The Secretary of the Army has ordered military leaders to halt all briefings on extremist organizations that labeled Evangelical Christian groups as domestic hate groups. The shutdown comes just four days after I reported exclusively about a briefing at Mississippi's Camp Shelby that labeled the American Family Association as a domestic hate group.
"On several occasions over the past few months, media accounts have highlighted instances of Army instructors supplementing programs of instruction and including information or material that is inaccurate, objectionable and otherwise inconsistent with current Army policy," Army Sec. John McHugh wrote to military leaders in a memorandum I obtained.
McHugh "directed that Army leaders cease all briefings, command presentations or training on the subject of extremist organizations or activities until that program of instruction and training has been created and disseminated," Army spokesman Col. David Patterson, Jr., tells me.
The Chaplain Alliance for Religious Liberty welcomed the news and said it was about time the Secretary of the Army intervened.
"Men and women of faith – who have served the Army faithfully for centuries – have been likened to those who regularly threaten the peace and security of the United States," said Ron Crews, executive director of the Chaplain Alliance. "It is dishonorable for any U.S. military entity to allow this type of improper characterization."
The Camp Shelby incident led five congressmen to fire off a letter to the Pentagon expressing their grave concerns.
"This most recent mislabeling of a Christian organization reflects what appears to be a troubling trend of religious intolerance in the military," Rep. Doug Lamborn wrote in a letter signed by Reps. Tim Huelskamp, Steve Scalise, John Fleming and Joseph Pitts. "We are very troubled."
The Army issued a statement refuting the claims made and photographed in the briefing after it was reported in my column.
The Camp Shelby briefing was one of a number of incidents on Army bases around the nation where soldiers were instructed that groups like the American Family Association and Family Research Council should be considered domestic hate groups because of their support for traditional marriage.
Last week soldiers at Fort Hood were warned that participating in or donating money to evangelical Christian groups or Tea Party groups could result in military punishment.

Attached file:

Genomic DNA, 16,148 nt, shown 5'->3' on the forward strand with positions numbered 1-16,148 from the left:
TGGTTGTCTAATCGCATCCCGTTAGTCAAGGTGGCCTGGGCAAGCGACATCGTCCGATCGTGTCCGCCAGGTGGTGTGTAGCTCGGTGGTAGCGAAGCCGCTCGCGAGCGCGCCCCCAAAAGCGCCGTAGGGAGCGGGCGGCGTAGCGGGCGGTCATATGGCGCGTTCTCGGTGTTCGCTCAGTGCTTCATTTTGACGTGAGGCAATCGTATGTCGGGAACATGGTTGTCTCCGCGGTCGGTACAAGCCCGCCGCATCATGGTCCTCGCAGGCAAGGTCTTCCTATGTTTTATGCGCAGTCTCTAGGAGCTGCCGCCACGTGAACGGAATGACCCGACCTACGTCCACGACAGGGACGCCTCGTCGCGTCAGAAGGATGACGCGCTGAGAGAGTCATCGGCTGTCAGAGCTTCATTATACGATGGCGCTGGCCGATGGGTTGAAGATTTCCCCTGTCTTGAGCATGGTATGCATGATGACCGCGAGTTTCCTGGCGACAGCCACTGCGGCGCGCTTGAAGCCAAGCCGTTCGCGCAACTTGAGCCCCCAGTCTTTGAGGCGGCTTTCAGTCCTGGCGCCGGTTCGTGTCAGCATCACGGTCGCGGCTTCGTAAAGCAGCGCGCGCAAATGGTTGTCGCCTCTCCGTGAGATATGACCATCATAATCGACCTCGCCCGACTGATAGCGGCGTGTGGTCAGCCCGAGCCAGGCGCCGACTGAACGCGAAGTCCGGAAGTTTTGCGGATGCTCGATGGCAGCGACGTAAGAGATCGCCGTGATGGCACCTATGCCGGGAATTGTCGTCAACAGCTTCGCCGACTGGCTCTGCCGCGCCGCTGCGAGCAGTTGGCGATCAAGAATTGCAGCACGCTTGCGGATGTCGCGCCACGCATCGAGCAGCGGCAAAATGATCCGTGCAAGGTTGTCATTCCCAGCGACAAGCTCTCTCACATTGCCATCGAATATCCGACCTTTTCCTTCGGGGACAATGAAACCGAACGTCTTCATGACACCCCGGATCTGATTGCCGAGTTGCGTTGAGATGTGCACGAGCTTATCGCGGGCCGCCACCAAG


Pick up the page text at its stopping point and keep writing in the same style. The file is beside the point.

And last May an Army Reserve training brief listed Catholics and Evangelical Christians as examples of religious extremism. That incident prompted 34 members of Congress to raise objections.
The Army repeatedly told me the briefings were isolated incidents where instructors used materials that were not approved by the military.
McHugh said the instructors used material that is "inaccurate, objectionable and otherwise inconsistent with current Army policy."
He referenced recent "high-profile" cases where Army instructors found information online and included it in their presentations.
"The groups identified in the instruction were not 'extremist' organizations as that term is defined in Army Regulation," McHugh wrote in his memorandum.
So where did the Army instructors get their talking points?
"None of these slides were produced by the Army, but by soldiers who included information found during an Internet search," Patterson told me.
"The Army does not maintain or publish a list of organizations considered extremist; and after a similar incident earlier this year, commanders and other leaders were cautioned that they should not use lists of 'extremists,' 'hate groups,' 'radical factions' or the like compiled by any outside non-governmental groups or organizations for briefings, command presentations, or as a shortcut to determining if a group or activity is considered to be extremist."
But the Army does provide a list of organizations that do list groups like the AFA and FRC as domestic hate groups – specifically the Southern Poverty Law Center. And the SPLC is featured in the military's Equal.
The Chaplain Alliance uncovered that information through a Freedom of Information Act request. Crews wants the Army to stop using any materials from the SPLC.
"The SPLC has labeled many mainstream religious organizations as hate groups," Crews said. "Reliance on lists produced by anti-Christian political organizations violates the apolitical stance necessary in the military."
So to correct the problem, McHugh has directed leaders to create a standardized program of instruction and training.
"Given these recent developments, it is clear that we must act to standardize such programs of instruction and training plans to ensure consistency with Army policy," McHugh wrote in his memorandum.
He wants the revised policies to be completed by December 13.